But, we soon decided to abide by The Compact when January 1st rolled around, so I knew it was out of the question. I tossed around the idea of making Lucy a Snuggie out of an old robe turned backwards, but I knew that wasn't going to fly. Luckily, Aunt Hayley and Uncle Dom kept The Snuggie in mind when Lucy's birthday rolled around.
They found it at Winco Foods, which apparently sells all kinds of made for TV products now, because I also saw the Topsy Turvy there. There were only two left (!) and they were both brilliant blue, but Lucy didn't seem to mind. I'm not kidding you - the kid shouted out with glee when she pulled off the wrapping to find the all too familiar box staring back at her. And, apparently, Lucy's not alone. All the kids at the party knew what The Snuggie was and seemed to be, um, a bit jealous.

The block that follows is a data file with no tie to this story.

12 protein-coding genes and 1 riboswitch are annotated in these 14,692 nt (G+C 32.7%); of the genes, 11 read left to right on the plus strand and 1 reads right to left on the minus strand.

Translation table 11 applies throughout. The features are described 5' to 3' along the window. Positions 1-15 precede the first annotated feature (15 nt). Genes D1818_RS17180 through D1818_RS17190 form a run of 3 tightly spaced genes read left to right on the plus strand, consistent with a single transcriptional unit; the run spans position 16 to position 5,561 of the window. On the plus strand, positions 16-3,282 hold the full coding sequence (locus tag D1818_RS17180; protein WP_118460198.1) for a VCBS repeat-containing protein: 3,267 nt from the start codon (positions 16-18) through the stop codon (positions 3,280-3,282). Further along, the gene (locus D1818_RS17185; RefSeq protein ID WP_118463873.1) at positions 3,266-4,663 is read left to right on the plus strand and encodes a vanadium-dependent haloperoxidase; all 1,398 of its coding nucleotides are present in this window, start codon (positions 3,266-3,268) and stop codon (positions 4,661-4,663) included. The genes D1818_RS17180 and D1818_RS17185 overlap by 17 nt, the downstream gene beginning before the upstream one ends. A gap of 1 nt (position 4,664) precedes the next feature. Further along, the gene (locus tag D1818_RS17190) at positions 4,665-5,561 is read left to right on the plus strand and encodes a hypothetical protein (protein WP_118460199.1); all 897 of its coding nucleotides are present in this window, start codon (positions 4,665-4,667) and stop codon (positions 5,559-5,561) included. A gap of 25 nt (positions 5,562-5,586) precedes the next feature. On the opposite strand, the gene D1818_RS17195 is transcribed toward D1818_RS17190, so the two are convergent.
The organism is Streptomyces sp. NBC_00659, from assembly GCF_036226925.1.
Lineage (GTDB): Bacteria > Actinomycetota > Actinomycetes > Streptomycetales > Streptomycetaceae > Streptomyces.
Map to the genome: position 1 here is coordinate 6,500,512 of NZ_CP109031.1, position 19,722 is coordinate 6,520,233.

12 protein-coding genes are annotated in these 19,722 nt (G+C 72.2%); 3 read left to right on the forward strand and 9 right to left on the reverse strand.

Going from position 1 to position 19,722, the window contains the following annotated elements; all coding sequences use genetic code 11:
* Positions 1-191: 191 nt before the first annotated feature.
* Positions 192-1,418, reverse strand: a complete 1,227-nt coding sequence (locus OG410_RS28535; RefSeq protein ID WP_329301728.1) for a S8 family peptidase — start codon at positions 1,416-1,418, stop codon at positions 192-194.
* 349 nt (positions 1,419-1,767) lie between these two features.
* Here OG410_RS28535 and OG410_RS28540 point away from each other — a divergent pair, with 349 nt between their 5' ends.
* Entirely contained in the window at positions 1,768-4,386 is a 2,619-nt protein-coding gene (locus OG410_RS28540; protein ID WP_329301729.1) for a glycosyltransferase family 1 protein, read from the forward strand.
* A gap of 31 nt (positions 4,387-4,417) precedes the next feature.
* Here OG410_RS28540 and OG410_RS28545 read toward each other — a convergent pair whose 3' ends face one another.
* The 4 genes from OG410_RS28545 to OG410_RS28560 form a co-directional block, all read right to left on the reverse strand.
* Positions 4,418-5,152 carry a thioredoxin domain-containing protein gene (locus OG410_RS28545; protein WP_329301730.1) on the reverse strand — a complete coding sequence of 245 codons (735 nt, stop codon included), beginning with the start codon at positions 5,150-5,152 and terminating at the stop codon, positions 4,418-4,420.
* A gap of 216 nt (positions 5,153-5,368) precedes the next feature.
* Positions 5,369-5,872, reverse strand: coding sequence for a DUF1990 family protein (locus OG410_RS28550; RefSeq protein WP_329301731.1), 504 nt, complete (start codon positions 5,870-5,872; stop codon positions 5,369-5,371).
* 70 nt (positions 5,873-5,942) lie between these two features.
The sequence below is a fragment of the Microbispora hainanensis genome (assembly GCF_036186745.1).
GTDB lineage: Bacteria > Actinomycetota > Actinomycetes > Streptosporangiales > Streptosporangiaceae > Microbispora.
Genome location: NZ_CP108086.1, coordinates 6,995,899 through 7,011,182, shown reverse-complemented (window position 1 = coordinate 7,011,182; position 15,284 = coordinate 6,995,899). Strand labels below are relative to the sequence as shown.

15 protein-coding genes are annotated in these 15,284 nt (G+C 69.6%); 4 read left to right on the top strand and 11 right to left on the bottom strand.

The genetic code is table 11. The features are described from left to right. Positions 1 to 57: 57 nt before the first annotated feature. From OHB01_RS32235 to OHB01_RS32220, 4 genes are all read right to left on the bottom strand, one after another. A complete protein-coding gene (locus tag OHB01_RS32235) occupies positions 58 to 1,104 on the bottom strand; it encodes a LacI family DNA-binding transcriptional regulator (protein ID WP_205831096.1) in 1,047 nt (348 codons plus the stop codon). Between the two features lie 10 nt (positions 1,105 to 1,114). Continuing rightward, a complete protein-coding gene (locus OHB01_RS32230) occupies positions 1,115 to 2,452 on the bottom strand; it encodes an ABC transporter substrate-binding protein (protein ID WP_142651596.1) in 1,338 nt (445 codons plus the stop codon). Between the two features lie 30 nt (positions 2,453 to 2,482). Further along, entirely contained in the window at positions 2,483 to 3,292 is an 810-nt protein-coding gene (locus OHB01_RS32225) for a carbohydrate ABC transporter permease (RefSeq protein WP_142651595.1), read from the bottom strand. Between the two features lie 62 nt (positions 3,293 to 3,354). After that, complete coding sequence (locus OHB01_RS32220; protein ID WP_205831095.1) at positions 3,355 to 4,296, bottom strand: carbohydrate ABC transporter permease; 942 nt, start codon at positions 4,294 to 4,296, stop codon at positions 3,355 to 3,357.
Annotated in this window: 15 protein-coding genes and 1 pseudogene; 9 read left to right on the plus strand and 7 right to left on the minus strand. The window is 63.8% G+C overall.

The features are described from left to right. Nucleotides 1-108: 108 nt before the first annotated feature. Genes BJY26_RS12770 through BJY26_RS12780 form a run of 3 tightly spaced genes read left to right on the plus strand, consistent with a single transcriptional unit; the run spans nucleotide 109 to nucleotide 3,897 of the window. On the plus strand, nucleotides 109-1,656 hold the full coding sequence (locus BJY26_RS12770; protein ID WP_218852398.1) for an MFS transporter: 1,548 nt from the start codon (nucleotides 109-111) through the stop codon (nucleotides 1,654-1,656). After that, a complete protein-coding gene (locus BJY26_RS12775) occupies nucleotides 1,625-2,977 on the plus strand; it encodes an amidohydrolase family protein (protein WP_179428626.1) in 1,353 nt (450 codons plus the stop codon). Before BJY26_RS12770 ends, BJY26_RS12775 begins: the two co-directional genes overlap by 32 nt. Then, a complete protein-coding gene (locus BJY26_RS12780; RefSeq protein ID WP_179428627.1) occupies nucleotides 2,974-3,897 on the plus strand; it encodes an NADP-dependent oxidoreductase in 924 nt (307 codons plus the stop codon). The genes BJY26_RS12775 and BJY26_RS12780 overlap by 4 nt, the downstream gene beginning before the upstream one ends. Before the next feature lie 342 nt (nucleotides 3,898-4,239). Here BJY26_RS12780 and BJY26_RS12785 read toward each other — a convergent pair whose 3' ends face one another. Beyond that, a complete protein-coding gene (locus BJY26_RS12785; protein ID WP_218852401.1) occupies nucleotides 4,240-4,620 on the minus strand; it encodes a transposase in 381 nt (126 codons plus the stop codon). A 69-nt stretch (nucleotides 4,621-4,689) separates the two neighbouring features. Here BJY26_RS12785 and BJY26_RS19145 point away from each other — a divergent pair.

It was an immediate sensation and passed around for all to try on. And, I'll admit it, we love the silly thing. Lucy and I cuddle in it when we are sick and it is pretty nice to snuggle up to my baby Alice with it on, especially in cold winter months. However, don't be fooled that you can wear it around the house, let alone around town, and walk easily. It's much like wearing a way too long robe backwards. Call me a sucker, but for the smiles it put on Lucy's face and for the many weeks I wore it, crying on the couch after The Layoff and drowning my sorrows in The Food Network, it's easily worth the $19.95 (plus S+H).

Tuesday, June 16, 2009

THRIFTY: Hits of the 70s